With the pace of digital transformation accelerating for nearly every organisation, “technology is more strategically important than ever before for businesses,” adds Steve Davenport, Global Technology Lead for Supply Chain & Operations at Accenture. “In fact, our research shows that 64% of supply chain executives report the pace of digital transformation for their organisation is accelerating. As a result of the rapid digital transformation, we’ve seen growing investments in data, AI and digital twin technologies to power supply chains.
“In the coming months, businesses will be able to prioritise the idea of learning from the future. New sources of data and AI driven models can be applied across companies’ product development, supply chain, and sales lifecycles to give them greater confidence, knowing they are on the right path to growth. Ultimately, learning from the future can help companies prepare for risks.”
2022: Future Tech in Supply Chains
“Over the past 18 months, leading organisations have developed the ability to rapidly adapt business models and supply chain ecosystems to live with a high degree of volatility and disruption. In many cases, driven by necessity, companies used this period to increase overall investment in digital supply chain technologies and replace legacy platforms in order to gain end-to-end visibility and bring risks under control,” says Burton.
“Moving into 2022, we expect to see companies move from ‘survive’ to ‘thrive’, with priorities moving away from managing risk and disruption and towards exploiting future growth. To accelerate this growth, innovation and investment will target winning in the market with new products, service offerings and consumption models. This will require digital technology to build new capability around (1) designing for consumer perceived value (both product and experience), (2) driving scale and efficiency through new distribution models including direct to consumer, click and collect and subscription, and (3) harnessing the power of the full supply chain ecosystem by improving interconnectivity across customers, partners and suppliers,” Burton continues.
Adding to Burton’s comments, Chris Andrews, Supply Chain Transformation Leader, EY UK says “in 2022, we expect businesses to continue investing in building the ‘intelligent foundation’, improve end-to-end visibility and better enable risk management and decision making when it comes to their supply chains. There is a recognition that the volatility and disruption witnessed in recent years will continue to be facts of life, requiring businesses to have the ability to ingest, process and make sense of billions of data points to stay ahead and remain competitive.”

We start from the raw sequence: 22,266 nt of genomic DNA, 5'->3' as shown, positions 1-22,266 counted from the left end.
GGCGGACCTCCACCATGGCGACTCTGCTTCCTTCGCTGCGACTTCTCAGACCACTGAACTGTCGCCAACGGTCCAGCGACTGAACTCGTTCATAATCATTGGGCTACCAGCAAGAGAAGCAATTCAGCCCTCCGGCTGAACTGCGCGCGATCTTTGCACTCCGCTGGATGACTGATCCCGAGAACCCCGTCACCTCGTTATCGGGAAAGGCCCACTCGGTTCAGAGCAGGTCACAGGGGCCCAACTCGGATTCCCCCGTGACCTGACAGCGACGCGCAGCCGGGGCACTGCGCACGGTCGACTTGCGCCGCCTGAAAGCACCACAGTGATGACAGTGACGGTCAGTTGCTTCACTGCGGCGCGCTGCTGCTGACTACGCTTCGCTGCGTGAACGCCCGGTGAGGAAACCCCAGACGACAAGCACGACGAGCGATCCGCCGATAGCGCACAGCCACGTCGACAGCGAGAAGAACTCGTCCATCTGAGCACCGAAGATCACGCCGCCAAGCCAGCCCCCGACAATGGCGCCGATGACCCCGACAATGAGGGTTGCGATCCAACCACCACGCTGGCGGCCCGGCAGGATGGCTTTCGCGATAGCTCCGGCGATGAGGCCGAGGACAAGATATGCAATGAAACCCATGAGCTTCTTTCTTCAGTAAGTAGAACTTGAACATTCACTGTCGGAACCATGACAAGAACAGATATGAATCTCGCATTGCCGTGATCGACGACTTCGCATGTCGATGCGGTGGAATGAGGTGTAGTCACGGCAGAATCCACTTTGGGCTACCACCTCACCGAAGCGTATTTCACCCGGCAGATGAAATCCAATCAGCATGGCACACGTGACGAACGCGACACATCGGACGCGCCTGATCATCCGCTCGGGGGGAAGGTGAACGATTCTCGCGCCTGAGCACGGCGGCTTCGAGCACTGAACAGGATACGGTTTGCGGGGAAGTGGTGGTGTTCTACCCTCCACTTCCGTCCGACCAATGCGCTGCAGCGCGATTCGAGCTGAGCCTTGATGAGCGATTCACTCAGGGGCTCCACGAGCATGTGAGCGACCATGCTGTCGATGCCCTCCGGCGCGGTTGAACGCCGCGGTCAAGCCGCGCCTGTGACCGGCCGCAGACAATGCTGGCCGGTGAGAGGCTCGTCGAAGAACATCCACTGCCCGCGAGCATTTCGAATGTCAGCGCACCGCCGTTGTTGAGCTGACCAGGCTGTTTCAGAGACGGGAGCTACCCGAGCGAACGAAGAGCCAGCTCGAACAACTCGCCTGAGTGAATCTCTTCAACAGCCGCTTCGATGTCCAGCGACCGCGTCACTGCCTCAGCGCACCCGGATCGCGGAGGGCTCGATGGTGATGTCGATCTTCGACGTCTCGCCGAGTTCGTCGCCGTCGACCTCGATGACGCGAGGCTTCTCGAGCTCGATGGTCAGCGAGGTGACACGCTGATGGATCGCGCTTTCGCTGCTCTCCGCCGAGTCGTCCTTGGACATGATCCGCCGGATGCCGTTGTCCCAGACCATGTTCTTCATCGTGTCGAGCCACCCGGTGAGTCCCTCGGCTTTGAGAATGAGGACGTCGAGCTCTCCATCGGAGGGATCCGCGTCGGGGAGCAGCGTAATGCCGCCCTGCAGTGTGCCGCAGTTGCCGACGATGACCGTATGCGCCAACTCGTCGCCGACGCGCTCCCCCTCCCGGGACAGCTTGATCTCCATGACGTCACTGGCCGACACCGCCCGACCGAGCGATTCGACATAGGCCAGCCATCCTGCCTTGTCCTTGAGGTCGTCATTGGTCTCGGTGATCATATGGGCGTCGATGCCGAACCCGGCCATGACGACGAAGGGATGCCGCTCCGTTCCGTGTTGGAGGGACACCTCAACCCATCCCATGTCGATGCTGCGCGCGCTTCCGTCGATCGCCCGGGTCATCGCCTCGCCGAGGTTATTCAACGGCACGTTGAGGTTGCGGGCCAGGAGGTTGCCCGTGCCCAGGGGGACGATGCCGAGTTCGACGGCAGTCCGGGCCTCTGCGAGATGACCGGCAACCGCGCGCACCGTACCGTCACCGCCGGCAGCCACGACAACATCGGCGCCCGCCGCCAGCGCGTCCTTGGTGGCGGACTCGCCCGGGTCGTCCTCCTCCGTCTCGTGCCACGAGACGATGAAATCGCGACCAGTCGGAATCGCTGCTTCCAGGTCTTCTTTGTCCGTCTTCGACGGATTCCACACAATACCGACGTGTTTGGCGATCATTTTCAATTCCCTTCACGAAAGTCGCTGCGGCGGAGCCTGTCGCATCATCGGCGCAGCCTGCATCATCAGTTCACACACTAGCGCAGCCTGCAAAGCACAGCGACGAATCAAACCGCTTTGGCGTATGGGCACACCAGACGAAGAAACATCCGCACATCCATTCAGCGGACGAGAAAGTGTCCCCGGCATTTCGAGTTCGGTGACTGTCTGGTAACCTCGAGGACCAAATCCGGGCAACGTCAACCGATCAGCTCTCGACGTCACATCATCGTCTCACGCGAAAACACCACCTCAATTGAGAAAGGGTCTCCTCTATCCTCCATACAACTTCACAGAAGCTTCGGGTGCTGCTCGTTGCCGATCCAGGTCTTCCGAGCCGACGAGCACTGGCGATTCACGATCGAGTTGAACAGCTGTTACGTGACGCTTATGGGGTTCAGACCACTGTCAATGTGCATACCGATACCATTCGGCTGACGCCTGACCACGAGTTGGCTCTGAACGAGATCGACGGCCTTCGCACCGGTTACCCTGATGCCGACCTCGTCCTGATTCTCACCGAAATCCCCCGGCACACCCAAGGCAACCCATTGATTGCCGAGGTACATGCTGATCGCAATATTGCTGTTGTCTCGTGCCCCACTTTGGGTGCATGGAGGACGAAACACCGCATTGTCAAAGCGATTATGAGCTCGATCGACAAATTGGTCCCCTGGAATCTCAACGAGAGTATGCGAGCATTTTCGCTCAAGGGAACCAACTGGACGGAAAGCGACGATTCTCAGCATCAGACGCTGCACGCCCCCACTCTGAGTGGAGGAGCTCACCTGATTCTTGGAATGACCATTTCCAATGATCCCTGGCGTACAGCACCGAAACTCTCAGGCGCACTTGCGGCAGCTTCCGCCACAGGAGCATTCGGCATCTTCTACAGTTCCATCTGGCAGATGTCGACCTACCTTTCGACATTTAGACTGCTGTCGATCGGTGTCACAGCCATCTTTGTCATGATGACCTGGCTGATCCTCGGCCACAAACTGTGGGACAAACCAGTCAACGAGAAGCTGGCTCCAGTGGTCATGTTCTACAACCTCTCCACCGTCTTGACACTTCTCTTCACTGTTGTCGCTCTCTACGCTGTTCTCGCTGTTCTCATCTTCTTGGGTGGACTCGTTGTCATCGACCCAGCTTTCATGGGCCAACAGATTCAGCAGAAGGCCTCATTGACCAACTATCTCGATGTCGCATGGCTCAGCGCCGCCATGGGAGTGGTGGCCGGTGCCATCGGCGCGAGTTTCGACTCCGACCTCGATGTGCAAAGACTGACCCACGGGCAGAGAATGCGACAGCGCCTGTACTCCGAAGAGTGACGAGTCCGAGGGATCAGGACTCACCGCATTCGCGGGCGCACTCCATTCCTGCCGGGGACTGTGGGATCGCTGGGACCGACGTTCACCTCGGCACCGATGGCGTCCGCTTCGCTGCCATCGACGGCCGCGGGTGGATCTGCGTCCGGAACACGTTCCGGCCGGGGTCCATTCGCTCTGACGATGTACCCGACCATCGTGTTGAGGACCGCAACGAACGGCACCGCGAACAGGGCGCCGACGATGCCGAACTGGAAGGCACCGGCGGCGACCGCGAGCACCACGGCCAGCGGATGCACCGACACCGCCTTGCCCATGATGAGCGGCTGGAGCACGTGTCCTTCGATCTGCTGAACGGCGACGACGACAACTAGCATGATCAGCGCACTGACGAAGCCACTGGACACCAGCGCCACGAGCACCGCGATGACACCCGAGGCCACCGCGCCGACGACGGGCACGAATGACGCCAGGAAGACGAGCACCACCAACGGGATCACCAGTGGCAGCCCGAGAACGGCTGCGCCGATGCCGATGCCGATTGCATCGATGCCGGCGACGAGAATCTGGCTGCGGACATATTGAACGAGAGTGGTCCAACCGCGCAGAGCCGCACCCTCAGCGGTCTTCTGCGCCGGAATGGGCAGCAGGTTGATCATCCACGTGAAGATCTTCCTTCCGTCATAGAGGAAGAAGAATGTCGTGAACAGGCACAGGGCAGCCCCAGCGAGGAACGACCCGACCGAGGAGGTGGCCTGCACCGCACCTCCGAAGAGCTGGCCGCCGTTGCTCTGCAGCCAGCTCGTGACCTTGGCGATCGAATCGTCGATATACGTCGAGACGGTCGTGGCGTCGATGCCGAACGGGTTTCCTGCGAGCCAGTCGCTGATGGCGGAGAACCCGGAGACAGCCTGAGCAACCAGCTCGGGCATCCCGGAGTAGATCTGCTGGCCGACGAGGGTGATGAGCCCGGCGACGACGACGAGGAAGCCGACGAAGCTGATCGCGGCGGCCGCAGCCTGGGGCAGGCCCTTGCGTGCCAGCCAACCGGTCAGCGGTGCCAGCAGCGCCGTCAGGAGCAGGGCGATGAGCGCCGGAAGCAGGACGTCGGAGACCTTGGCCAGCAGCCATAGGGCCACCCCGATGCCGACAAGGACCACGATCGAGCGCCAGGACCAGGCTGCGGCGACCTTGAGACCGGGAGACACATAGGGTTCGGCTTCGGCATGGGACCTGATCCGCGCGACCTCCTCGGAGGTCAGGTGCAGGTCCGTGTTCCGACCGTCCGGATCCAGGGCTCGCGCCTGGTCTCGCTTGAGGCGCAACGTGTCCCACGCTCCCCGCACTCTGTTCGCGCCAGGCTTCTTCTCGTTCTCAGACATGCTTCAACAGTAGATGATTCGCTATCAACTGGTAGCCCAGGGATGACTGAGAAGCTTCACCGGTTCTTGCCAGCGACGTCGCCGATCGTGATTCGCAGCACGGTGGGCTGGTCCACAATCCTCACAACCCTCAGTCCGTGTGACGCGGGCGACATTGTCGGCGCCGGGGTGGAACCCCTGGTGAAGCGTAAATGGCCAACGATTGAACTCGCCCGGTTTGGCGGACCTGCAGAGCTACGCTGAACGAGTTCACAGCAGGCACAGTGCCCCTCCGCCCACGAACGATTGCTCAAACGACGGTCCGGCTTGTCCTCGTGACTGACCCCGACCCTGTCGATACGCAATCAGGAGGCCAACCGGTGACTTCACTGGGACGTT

As companies continue to build out their existing supply chain technology capabilities, Andrews expects to see “further investment in (a) advanced planning solutions to better sense changes in demand and supply and accelerate the ability to respond, (b) end-to-end control tower to enable real-time visibility of supply chain performance, risks, opportunities and events and allow leadership teams to make better informed end-to-end decisions, (c) cognitive automation platforms to make real-time recommendations, predict outcomes and make supply chain decisions autonomously within the context of agreed boundaries and business rules, creating the self-driving supply chain.”
Agreeing with Andrews, Alicke adds, “the next generation of supply chains is based on advanced technologies, like AI, Internet of Things (IoT), and robot process automation (RPA), and has the potential to transform manual repetitive tasks into highly automated processes with superior performance. However, these approaches will only be successful if the right roles are embedded in an appropriate organisation structure. In the supply chain organisation of the future, we will find new organisational units supporting end-to-end supply chain management: predictive demand management, end-to-end supply planning and execution, no-touch order management, operational logistics, advanced network and configuration, and data mastery.”